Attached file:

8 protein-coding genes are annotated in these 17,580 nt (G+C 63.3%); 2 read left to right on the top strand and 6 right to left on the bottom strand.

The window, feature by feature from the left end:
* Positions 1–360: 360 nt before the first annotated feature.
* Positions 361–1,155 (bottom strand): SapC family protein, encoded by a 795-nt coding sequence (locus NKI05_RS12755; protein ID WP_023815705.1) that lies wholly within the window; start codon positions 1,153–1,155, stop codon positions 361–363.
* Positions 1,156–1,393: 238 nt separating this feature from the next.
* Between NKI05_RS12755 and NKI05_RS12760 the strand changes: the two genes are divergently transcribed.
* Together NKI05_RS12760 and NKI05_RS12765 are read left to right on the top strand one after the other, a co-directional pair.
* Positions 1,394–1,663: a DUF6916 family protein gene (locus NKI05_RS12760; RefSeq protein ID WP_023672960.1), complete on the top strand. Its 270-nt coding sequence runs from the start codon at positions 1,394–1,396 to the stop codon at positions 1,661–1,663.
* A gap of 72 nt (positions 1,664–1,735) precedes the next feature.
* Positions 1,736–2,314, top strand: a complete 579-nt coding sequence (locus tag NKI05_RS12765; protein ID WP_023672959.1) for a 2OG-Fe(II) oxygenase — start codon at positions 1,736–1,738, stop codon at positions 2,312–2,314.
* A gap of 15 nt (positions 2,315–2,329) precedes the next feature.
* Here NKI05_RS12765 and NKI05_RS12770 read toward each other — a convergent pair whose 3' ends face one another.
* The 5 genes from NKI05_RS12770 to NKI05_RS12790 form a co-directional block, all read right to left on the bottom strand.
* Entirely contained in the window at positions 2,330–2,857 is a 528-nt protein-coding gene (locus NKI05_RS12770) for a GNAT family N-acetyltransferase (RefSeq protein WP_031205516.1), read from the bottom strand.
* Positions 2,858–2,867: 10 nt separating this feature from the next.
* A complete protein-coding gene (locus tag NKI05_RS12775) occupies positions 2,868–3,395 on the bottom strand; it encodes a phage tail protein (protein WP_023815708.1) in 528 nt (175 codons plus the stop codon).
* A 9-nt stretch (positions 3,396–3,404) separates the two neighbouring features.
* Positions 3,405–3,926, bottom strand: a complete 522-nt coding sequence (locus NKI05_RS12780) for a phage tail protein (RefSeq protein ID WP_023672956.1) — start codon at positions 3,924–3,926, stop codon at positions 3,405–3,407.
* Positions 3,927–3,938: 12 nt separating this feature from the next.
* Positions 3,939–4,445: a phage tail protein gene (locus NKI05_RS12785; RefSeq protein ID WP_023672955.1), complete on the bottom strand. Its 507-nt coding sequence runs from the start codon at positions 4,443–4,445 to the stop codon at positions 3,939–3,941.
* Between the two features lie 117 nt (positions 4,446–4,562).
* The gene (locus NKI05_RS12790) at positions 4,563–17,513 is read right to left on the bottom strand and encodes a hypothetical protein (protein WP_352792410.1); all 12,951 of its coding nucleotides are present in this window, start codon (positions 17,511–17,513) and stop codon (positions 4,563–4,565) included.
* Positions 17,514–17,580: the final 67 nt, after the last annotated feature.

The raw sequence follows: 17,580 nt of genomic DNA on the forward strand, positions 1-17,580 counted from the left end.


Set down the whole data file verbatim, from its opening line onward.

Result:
8 protein-coding genes are annotated in these 17,580 nt (G+C 63.3%); 2 read left to right on the top strand and 6 right to left on the bottom strand.

The window, feature by feature from the left end:
* Positions 1–360: 360 nt before the first annotated feature.
* Positions 361–1,155 (bottom strand): SapC family protein, encoded by a 795-nt coding sequence (locus NKI05_RS12755; protein ID WP_023815705.1) that lies wholly within the window; start codon positions 1,153–1,155, stop codon positions 361–363.
* Positions 1,156–1,393: 238 nt separating this feature from the next.
* Between NKI05_RS12755 and NKI05_RS12760 the strand changes: the two genes are divergently transcribed.
* Together NKI05_RS12760 and NKI05_RS12765 are read left to right on the top strand one after the other, a co-directional pair.
* Positions 1,394–1,663: a DUF6916 family protein gene (locus NKI05_RS12760; RefSeq protein ID WP_023672960.1), complete on the top strand. Its 270-nt coding sequence runs from the start codon at positions 1,394–1,396 to the stop codon at positions 1,661–1,663.
* A gap of 72 nt (positions 1,664–1,735) precedes the next feature.
* Positions 1,736–2,314, top strand: a complete 579-nt coding sequence (locus tag NKI05_RS12765; protein ID WP_023672959.1) for a 2OG-Fe(II) oxygenase — start codon at positions 1,736–1,738, stop codon at positions 2,312–2,314.
* A gap of 15 nt (positions 2,315–2,329) precedes the next feature.
* Here NKI05_RS12765 and NKI05_RS12770 read toward each other — a convergent pair whose 3' ends face one another.
* The 5 genes from NKI05_RS12770 to NKI05_RS12790 form a co-directional block, all read right to left on the bottom strand.
* Entirely contained in the window at positions 2,330–2,857 is a 528-nt protein-coding gene (locus NKI05_RS12770) for a GNAT family N-acetyltransferase (RefSeq protein WP_031205516.1), read from the bottom strand.
* Positions 2,858–2,867: 10 nt separating this feature from the next.
* A complete protein-coding gene (locus tag NKI05_RS12775) occupies positions 2,868–3,395 on the bottom strand; it encodes a phage tail protein (protein WP_023815708.1) in 528 nt (175 codons plus the stop codon).
* A 9-nt stretch (positions 3,396–3,404) separates the two neighbouring features.
* Positions 3,405–3,926, bottom strand: a complete 522-nt coding sequence (locus NKI05_RS12780) for a phage tail protein (RefSeq protein ID WP_023672956.1) — start codon at positions 3,924–3,926, stop codon at positions 3,405–3,407.
* Positions 3,927–3,938: 12 nt separating this feature from the next.
* Positions 3,939–4,445: a phage tail protein gene (locus NKI05_RS12785; RefSeq protein ID WP_023672955.1), complete on the bottom strand. Its 507-nt coding sequence runs from the start codon at positions 4,443–4,445 to the stop codon at positions 3,939–3,941.
* Between the two features lie 117 nt (positions 4,446–4,562).
* The gene (locus NKI05_RS12790) at positions 4,563–17,513 is read right to left on the bottom strand and encodes a hypothetical protein (protein WP_352792410.1); all 12,951 of its coding nucleotides are present in this window, start codon (positions 17,511–17,513) and stop codon (positions 4,563–4,565) included.
* Positions 17,514–17,580: the final 67 nt, after the last annotated feature.

The raw sequence follows: 17,580 nt of genomic DNA on the forward strand, positions 1-17,580 counted from the left end.